• 9-year followup: mortality decreased 30%
  • Rotterdam cohort:
    • 42,376 men
    • 19,950 screened first round, 15 year followup
    • 15,758 initial PSA <3
    • 915 = 8.5% PC
    • 23 deaths: 5 screen detected, 18 interval
    • Mortality increases with higher PSA
  • Klotz (Toronto): IADT vs continuous ADT for PSA progression after definitive therapy
    • NCIC PR.7: premature stop at interim analysis
    • 1386 randomised, 690 IADT, 696 continuous
    • IADT: 37.6 no-treatment months, 15.4 on treatment ie 27% on treatment
    • OS identical HR 1.02, non-inferiority p 0.009
    • Median survival 9 years
    • Time to CRPC median 10 years (?)
    • Stratify by log rand p=0.024 in favour of IADT but design bias (had to rechallenge in that arm to prove refractory)
    • Mortality 18 vs 15%, HR 1.18 p 0.24
    • AEs similar re worst events, relate to on-treatment time
    • Off treatment QoL data not yet available
bladder urothelial
Bladder/urothelial
  • Gallagher (Dublin): SNPs and chemo sensitivity
    • More responses to cisplatin than carboplatin
    • MSKCC risk factors: visceral mets Y/N; KPS <80 vs ≥80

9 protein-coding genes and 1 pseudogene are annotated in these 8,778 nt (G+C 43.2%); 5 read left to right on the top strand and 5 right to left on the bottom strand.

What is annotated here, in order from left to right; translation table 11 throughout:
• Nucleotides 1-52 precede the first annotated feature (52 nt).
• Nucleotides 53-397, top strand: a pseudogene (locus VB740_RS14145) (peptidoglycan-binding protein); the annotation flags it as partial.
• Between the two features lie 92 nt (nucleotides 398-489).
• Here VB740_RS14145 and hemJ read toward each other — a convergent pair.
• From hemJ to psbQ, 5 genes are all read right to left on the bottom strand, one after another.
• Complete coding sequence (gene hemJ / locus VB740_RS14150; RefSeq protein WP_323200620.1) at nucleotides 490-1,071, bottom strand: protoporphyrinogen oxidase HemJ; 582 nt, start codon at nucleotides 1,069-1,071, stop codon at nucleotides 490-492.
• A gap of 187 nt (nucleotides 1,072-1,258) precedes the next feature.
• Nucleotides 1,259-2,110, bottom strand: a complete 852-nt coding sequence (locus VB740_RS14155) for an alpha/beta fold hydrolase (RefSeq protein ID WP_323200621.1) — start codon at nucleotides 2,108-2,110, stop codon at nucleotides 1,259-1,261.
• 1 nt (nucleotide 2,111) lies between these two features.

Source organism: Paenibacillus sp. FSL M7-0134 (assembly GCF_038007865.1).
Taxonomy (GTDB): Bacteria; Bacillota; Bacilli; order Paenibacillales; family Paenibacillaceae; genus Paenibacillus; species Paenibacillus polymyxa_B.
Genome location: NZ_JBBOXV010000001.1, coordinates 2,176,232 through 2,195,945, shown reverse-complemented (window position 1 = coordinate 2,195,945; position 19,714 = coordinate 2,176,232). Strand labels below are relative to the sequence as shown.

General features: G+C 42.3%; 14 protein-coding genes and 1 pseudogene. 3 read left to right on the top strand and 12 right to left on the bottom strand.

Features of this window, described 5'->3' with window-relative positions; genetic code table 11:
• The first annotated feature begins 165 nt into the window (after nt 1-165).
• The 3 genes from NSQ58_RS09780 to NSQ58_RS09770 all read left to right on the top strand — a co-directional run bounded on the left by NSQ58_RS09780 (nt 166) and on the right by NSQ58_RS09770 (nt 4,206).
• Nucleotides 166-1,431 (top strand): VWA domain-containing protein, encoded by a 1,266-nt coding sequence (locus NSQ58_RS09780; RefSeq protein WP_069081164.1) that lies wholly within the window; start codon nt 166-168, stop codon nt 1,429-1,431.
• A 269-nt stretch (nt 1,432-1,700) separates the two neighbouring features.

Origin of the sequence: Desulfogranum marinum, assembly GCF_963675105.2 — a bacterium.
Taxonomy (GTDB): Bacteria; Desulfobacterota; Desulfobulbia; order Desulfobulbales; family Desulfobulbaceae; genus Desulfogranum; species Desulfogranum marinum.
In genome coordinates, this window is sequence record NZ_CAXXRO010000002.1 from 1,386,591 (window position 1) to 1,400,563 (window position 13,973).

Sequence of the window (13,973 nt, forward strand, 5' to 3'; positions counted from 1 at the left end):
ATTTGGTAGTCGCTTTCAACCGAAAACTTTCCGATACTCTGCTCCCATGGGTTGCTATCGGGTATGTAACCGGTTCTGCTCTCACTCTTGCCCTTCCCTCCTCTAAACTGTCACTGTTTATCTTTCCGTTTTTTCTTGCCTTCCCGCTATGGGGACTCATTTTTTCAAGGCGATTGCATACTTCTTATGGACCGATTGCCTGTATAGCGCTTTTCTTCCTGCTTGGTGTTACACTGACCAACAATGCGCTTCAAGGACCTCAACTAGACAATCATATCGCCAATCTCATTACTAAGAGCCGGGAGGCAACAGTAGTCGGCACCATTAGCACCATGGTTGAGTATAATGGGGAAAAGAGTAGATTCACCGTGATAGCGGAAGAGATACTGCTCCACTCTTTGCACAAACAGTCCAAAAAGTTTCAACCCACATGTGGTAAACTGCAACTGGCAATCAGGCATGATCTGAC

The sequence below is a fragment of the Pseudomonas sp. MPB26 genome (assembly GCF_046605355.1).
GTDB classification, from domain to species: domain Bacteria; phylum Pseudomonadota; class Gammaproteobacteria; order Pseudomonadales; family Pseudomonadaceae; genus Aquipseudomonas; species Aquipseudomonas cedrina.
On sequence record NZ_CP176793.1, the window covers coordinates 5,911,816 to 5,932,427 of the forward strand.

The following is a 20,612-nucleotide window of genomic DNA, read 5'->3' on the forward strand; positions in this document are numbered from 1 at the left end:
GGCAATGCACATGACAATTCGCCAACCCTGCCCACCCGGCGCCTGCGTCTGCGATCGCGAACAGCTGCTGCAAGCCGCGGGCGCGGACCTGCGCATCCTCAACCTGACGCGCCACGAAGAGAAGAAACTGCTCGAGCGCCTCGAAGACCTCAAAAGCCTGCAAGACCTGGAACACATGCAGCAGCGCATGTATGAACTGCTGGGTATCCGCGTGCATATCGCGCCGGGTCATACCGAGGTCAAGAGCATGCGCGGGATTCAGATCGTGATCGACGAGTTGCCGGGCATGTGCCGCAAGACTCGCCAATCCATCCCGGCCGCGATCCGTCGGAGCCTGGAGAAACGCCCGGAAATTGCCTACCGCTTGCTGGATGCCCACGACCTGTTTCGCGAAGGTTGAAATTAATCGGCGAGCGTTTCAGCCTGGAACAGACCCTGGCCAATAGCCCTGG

• 0: median survival 33 months
      • 1: 13 months
      • 2: 9 months
    • 4 SNPs identified, each scored 0-2 based on allele presence
    • Score 0: 80% response; score 8: <30%
    • Genes: IL-1β, CCND1 (cyclin D1), PARD6B (cell-cell interaction, insulin signalling), Rs1520896 (chrom 11, gene unknown)
  • Case studies:
  • “Mixed histology might respond better to MVAC” – not in MDACC data
  • GC as neoadjuvant treatment?
  • Dose dense MVAC effective (Sternberg)
  • GC 7% pathological CR compared to 20-40% MVAC
  • RT less effective in extensive CIS
  • MMC + 5FU + RT tested in patients with GFR >25 mL/min (James – UK)
other bladder urothelial clinical highlights
Other bladder/urothelial clinical highlights
  • Galsky: cisplatin-ineligible TCC:
  • Proposed any of: